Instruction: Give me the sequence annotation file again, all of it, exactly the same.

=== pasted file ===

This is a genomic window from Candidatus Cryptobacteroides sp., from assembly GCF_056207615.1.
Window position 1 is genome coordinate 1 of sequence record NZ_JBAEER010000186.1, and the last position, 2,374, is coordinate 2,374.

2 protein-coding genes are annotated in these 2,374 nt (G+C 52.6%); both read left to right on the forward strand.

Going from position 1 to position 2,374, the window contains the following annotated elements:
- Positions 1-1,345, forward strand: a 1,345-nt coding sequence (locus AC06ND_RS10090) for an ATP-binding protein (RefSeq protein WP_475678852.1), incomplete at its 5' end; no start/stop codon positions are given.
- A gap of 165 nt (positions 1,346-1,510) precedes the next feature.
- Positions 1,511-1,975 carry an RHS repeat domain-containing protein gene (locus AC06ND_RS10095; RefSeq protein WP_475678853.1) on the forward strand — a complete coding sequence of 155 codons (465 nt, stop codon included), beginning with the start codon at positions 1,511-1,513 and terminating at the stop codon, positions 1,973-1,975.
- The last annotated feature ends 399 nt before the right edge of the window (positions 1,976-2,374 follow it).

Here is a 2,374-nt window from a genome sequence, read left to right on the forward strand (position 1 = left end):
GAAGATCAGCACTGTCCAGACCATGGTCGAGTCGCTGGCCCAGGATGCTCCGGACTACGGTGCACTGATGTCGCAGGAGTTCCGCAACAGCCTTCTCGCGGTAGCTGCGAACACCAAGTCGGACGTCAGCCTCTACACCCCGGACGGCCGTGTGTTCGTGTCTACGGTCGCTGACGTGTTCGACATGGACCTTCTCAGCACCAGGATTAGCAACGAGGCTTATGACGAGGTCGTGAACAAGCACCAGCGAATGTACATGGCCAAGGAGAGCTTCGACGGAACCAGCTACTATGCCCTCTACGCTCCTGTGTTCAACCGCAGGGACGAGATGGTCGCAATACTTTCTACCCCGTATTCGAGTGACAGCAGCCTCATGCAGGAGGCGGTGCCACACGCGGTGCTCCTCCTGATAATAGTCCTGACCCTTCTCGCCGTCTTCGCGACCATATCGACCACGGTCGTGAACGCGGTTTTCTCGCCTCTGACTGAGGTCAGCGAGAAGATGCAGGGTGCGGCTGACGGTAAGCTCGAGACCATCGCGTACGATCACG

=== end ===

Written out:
This is a genomic window from Candidatus Cryptobacteroides sp., from assembly GCF_056207615.1.
Window position 1 is genome coordinate 1 of sequence record NZ_JBAEER010000186.1, and the last position, 2,374, is coordinate 2,374.

2 protein-coding genes are annotated in these 2,374 nt (G+C 52.6%); both read left to right on the forward strand.

Going from position 1 to position 2,374, the window contains the following annotated elements:
- Positions 1-1,345, forward strand: a 1,345-nt coding sequence (locus AC06ND_RS10090) for an ATP-binding protein (RefSeq protein WP_475678852.1), incomplete at its 5' end; no start/stop codon positions are given.
- A gap of 165 nt (positions 1,346-1,510) precedes the next feature.
- Positions 1,511-1,975 carry an RHS repeat domain-containing protein gene (locus AC06ND_RS10095; RefSeq protein WP_475678853.1) on the forward strand — a complete coding sequence of 155 codons (465 nt, stop codon included), beginning with the start codon at positions 1,511-1,513 and terminating at the stop codon, positions 1,973-1,975.
- The last annotated feature ends 399 nt before the right edge of the window (positions 1,976-2,374 follow it).

Here is a 2,374-nt window from a genome sequence, read left to right on the forward strand (position 1 = left end):
GAAGATCAGCACTGTCCAGACCATGGTCGAGTCGCTGGCCCAGGATGCTCCGGACTACGGTGCACTGATGTCGCAGGAGTTCCGCAACAGCCTTCTCGCGGTAGCTGCGAACACCAAGTCGGACGTCAGCCTCTACACCCCGGACGGCCGTGTGTTCGTGTCTACGGTCGCTGACGTGTTCGACATGGACCTTCTCAGCACCAGGATTAGCAACGAGGCTTATGACGAGGTCGTGAACAAGCACCAGCGAATGTACATGGCCAAGGAGAGCTTCGACGGAACCAGCTACTATGCCCTCTACGCTCCTGTGTTCAACCGCAGGGACGAGATGGTCGCAATACTTTCTACCCCGTATTCGAGTGACAGCAGCCTCATGCAGGAGGCGGTGCCACACGCGGTGCTCCTCCTGATAATAGTCCTGACCCTTCTCGCCGTCTTCGCGACCATATCGACCACGGTCGTGAACGCGGTTTTCTCGCCTCTGACTGAGGTCAGCGAGAAGATGCAGGGTGCGGCTGACGGTAAGCTCGAGACCATCGCGTACGATCACG